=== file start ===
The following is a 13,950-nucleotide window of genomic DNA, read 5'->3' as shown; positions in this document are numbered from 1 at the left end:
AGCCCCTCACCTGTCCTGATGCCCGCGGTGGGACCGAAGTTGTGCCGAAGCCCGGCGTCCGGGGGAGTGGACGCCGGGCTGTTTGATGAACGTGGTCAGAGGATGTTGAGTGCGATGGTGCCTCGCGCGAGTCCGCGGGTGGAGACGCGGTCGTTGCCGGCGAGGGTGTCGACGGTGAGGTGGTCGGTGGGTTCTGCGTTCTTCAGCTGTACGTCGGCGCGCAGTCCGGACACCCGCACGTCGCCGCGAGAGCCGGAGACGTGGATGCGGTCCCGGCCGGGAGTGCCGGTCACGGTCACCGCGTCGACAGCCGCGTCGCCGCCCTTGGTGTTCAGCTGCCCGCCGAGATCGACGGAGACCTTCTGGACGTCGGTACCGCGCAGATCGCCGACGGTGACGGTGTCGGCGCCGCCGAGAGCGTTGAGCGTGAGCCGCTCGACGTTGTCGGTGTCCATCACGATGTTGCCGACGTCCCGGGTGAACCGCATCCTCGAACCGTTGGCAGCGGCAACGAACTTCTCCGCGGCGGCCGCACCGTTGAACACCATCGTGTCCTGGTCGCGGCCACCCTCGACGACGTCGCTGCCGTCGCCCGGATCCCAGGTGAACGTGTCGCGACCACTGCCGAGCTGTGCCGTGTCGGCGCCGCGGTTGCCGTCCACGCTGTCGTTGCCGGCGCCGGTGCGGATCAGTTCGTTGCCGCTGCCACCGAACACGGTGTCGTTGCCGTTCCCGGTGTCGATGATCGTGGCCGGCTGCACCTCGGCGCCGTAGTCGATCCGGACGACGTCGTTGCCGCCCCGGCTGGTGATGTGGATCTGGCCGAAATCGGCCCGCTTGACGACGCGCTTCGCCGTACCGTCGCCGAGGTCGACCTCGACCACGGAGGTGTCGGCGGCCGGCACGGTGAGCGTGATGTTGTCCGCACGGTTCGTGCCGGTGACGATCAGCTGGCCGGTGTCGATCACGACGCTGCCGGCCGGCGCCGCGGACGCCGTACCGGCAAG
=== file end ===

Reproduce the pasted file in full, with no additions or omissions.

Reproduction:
The following is a 13,950-nucleotide window of genomic DNA, read 5'->3' as shown; positions in this document are numbered from 1 at the left end:
AGCCCCTCACCTGTCCTGATGCCCGCGGTGGGACCGAAGTTGTGCCGAAGCCCGGCGTCCGGGGGAGTGGACGCCGGGCTGTTTGATGAACGTGGTCAGAGGATGTTGAGTGCGATGGTGCCTCGCGCGAGTCCGCGGGTGGAGACGCGGTCGTTGCCGGCGAGGGTGTCGACGGTGAGGTGGTCGGTGGGTTCTGCGTTCTTCAGCTGTACGTCGGCGCGCAGTCCGGACACCCGCACGTCGCCGCGAGAGCCGGAGACGTGGATGCGGTCCCGGCCGGGAGTGCCGGTCACGGTCACCGCGTCGACAGCCGCGTCGCCGCCCTTGGTGTTCAGCTGCCCGCCGAGATCGACGGAGACCTTCTGGACGTCGGTACCGCGCAGATCGCCGACGGTGACGGTGTCGGCGCCGCCGAGAGCGTTGAGCGTGAGCCGCTCGACGTTGTCGGTGTCCATCACGATGTTGCCGACGTCCCGGGTGAACCGCATCCTCGAACCGTTGGCAGCGGCAACGAACTTCTCCGCGGCGGCCGCACCGTTGAACACCATCGTGTCCTGGTCGCGGCCACCCTCGACGACGTCGCTGCCGTCGCCCGGATCCCAGGTGAACGTGTCGCGACCACTGCCGAGCTGTGCCGTGTCGGCGCCGCGGTTGCCGTCCACGCTGTCGTTGCCGGCGCCGGTGCGGATCAGTTCGTTGCCGCTGCCACCGAACACGGTGTCGTTGCCGTTCCCGGTGTCGATGATCGTGGCCGGCTGCACCTCGGCGCCGTAGTCGATCCGGACGACGTCGTTGCCGCCCCGGCTGGTGATGTGGATCTGGCCGAAATCGGCCCGCTTGACGACGCGCTTCGCCGTACCGTCGCCGAGGTCGACCTCGACCACGGAGGTGTCGGCGGCCGGCACGGTGAGCGTGATGTTGTCCGCACGGTTCGTGCCGGTGACGATCAGCTGGCCGGTGTCGATCACGACGCTGCCGGCCGGCGCCGCGGACGCCGTACCGGCAAG